Daily newspaper Jyllands-Posten has been forced to hire security guard to protect employees from angry Muslims, after it printed a series of cartoons featuring the prophet Mohammed. Death threats have forced daily newspaper Jyllands-Posten to hire security guards to protect its employees, after printing twelve cartoons featuring the prophet Mohammed. The newspaper has been accused of deliberately provoking and insulting Muslims by publishing the cartoons. The newspaper urged cartoonists to send in drawings of the prophet, after an author complained that nobody dared to illustrate his book on Mohammed. The author claimed that illustrators feared that extremist Muslims would find it sacrilegious to break the Islamic ban on depicting Mohammed. Twelve illustrators heeded the newspaper’s call, and sent in cartoons of the prophet, which were published in the newspaper earlier this month. Muslim spokesmen demanded that Jyllands-Posten retracted the cartoons and apologised. ‘We have taken a few necessary measures in the situation, as some people seem to have taken offence and are sending threats of different kinds,’ the newspaper’s editor-in-chief, Carsten Juste, told national broadcaster DR. The same day as the newspaper published the cartoons, it received a threatening telephone call against ‘one of the twelve illustrators’, as the caller said. Shortly afterwards, police arrested a 17-year-old, who admitted to phoning in the threat. Since then, journalists and editors alike have received threats by email and the telephone. The newspaper told its staff to remain alert, but then decided to hire security guards to protect its Copenhagen office. ‘Up until now, we have only had receptionists in the lobby. But we don’t feel that they should sit down there by themselves, so we posted a guard there as well,’ Juste said. Muslim organisations, like the Islamic Religious Community, have demanded an apology, but Juste rejected the idea. He said the cartoons had been a journalistic project to find out how many cartoonists refrained from drawing the prophet out of fear. ‘We live in a democracy,’ he said. ‘That’s why we can use all the journalistic methods we want to. Satire is accepted in this country, and you can make caricatures. Religion shouldn’t set any barriers on that sort of expression. This doesn’t mean that we wish to insult any Muslims.’ Juste’s opinion was not shared by _rhus imam Raed Hlayhel, who gave an interview to the internet edition of Arabic satellite news channel al-Jazeera to protest the newspaper’s cartoons. Hlayhel told al-Jazeera’s reporter that he considered the cartoons derisive of Islam, and described one of the drawings as showing Mohammed wearing a turban-like bomb, and another as brandishing a sabre, with two burka-clad women behind him. Hlayhel said he did not understand how such illustrations could be printed with reference to freedom of expression, when Denmark did not tolerate the slightest sign of anti-Semitism. Al-Jazeera concluded that the drawings seemed bizarre.
By Kate Connolly in Berlin A Danish experiment in testing “the limits of freedom of speech” has backfired – or succeeded spectacularly – after newspaper cartoons of the Prophet Mohammed provoked an outcry. Thousands of Muslims have taken to the streets in protest at the caricatures, the newspaper that published them has received death threats and two of its cartoonists have been forced into hiding. Jyllands-Posten, Denmark’s leading daily, defied Islam’s ban on images of the Prophet by printing cartoons by 12 different artists. In one he is depicted as a sabre-wielding terrorist accompanied by women in burqas, in another his turban appears to be a bomb and in a third he is portrayed as a schoolboy by a blackboard. The ambassadors of 11 Muslim countries called on Anders Fogh Rasmussen, the prime minister, to take “necessary steps” against the “defamation of Islam”. But Mr Rasmussen, the head of a centre-Right minority coalition dependent for its survival on support from an anti-foreigner party, called the cartoons a “necessary provocation” and refused to act. “I will never accept that respect for a religious stance leads to the curtailment of criticism, humour and satire in the press,” he said. The Danish debate over how to integrate Muslims has raged for years, with nursery school menus and women-only opening hours for swimming pools particular battlegrounds. But the cartoons satirising the Prophet have injected a dangerous new element into the controversy. “This is a pubescent demonstration of freedom of expression that consciously and totally without reason has trampled over the feelings of many people,” said Uffe Ellemann Jensen, a former foreign minister and member of Mr Rasmussen’s party. Carsten Juste, the editor of Jyllands-Posten, spurned demands that he apologise, saying he “would not dream” of saying sorry. “To demand that we take religious feelings into consideration is irreconcilable with western democracy and freedom of expression,” he said. “This doesn’t mean that we want to insult any Muslims.” Juste commissioned the cartoons after learning of the difficulties a children’s writer, Kare Bluitgen, had in finding an illustrator for his book on the Koran and the Prophet’s life. Bluitgen said all the artists he approached feared the wrath of Muslims if they drew images of Mohammed. Many cited the murder of the Dutch filmmaker Theo Van Gogh by an Islamist as a reason for refusal. Juste said he wanted to counter growing “self censorship” and see how many cartoonists would be “bold enough” to draw the Prophet. One artist, Franz F_chsel, said he intended no offence. “But I live in 2005, not 905 and I use my quill in the way that Danish law allows me.” Ayaan Hirsi Ali, the Dutch MP famous for her criticism of Islam and author of the screenplay for Mr Van Gogh’s film Submission, supported the paper. “It’s necessary to taunt Muslims on their relationship with Mohammed,” she said. “Otherwise we will never have the dialogue we need to establish with Muslims on the most central question: ‘Do you really feel that every Muslim in 2005 should follow the way of life the Prophet had 1,400 years ago, as the Koran dictates?’ “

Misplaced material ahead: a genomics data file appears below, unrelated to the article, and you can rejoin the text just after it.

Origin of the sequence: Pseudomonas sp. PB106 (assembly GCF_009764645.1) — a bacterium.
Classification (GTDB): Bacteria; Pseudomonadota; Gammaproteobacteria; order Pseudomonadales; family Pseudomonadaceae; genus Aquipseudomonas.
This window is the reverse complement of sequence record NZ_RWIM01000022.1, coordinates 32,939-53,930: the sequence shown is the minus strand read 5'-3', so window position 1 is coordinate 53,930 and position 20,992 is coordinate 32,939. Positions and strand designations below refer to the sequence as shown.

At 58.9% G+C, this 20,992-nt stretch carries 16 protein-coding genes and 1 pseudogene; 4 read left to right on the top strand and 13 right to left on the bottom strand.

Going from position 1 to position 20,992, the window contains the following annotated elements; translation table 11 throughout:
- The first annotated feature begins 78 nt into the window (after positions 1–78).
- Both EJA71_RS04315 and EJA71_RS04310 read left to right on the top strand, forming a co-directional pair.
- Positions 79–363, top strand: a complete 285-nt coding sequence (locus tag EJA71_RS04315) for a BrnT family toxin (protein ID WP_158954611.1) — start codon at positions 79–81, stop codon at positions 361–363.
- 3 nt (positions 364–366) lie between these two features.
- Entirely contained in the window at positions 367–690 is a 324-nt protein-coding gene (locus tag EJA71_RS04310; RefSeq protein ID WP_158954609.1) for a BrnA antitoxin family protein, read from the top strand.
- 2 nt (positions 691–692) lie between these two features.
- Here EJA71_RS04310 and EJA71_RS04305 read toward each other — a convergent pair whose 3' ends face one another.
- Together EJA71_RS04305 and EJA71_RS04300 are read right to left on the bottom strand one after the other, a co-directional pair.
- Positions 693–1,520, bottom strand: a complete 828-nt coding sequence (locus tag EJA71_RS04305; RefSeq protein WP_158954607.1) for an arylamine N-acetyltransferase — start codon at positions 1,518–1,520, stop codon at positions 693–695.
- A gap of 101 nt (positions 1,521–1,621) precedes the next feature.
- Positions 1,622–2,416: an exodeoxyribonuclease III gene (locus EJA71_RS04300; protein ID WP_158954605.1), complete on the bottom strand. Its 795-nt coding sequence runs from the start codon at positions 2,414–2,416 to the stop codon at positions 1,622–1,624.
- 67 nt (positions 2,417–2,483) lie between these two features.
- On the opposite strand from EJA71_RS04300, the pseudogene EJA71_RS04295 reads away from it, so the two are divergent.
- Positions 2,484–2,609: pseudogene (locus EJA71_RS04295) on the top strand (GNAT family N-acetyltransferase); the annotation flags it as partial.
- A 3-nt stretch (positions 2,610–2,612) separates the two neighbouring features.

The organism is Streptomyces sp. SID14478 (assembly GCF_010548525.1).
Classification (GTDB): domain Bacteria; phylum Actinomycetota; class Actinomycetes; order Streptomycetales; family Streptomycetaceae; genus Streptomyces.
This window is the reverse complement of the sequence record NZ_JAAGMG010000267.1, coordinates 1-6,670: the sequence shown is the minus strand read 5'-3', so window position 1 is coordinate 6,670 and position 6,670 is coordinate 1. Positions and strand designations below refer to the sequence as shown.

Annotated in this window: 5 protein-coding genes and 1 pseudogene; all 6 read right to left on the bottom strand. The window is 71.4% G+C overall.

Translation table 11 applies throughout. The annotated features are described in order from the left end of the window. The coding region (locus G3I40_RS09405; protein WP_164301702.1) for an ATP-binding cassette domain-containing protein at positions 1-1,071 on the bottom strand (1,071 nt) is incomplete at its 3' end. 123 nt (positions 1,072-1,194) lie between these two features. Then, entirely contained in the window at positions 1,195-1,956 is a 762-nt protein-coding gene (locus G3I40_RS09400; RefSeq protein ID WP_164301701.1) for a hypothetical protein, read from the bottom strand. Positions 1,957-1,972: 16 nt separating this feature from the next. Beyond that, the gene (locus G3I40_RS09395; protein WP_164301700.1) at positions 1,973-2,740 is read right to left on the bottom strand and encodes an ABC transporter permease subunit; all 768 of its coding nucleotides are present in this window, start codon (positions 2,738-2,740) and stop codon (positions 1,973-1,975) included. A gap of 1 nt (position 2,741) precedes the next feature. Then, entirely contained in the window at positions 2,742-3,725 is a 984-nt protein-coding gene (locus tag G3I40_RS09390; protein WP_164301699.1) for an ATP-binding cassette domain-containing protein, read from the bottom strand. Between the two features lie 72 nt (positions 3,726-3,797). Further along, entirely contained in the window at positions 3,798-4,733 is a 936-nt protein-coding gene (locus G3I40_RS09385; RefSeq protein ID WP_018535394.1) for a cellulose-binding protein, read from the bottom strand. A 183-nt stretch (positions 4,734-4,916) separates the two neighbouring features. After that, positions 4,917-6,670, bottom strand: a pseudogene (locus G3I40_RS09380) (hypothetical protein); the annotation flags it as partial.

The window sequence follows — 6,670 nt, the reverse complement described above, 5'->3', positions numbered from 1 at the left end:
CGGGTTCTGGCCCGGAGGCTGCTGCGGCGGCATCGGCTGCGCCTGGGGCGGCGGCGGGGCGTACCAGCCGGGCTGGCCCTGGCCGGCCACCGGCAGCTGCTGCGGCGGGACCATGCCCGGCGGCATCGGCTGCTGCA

Thousands of Muslims defied a ban on rallies Friday in Pakistan’s capital, joining protesters across the country in condemning the Prophet Muhammad cartoons printed by some Western newspapers. The demonstrations after midday prayers also gave angry clerics a platform to criticize President Gen. Pervez Musharraf and his government’s close relations with the United States.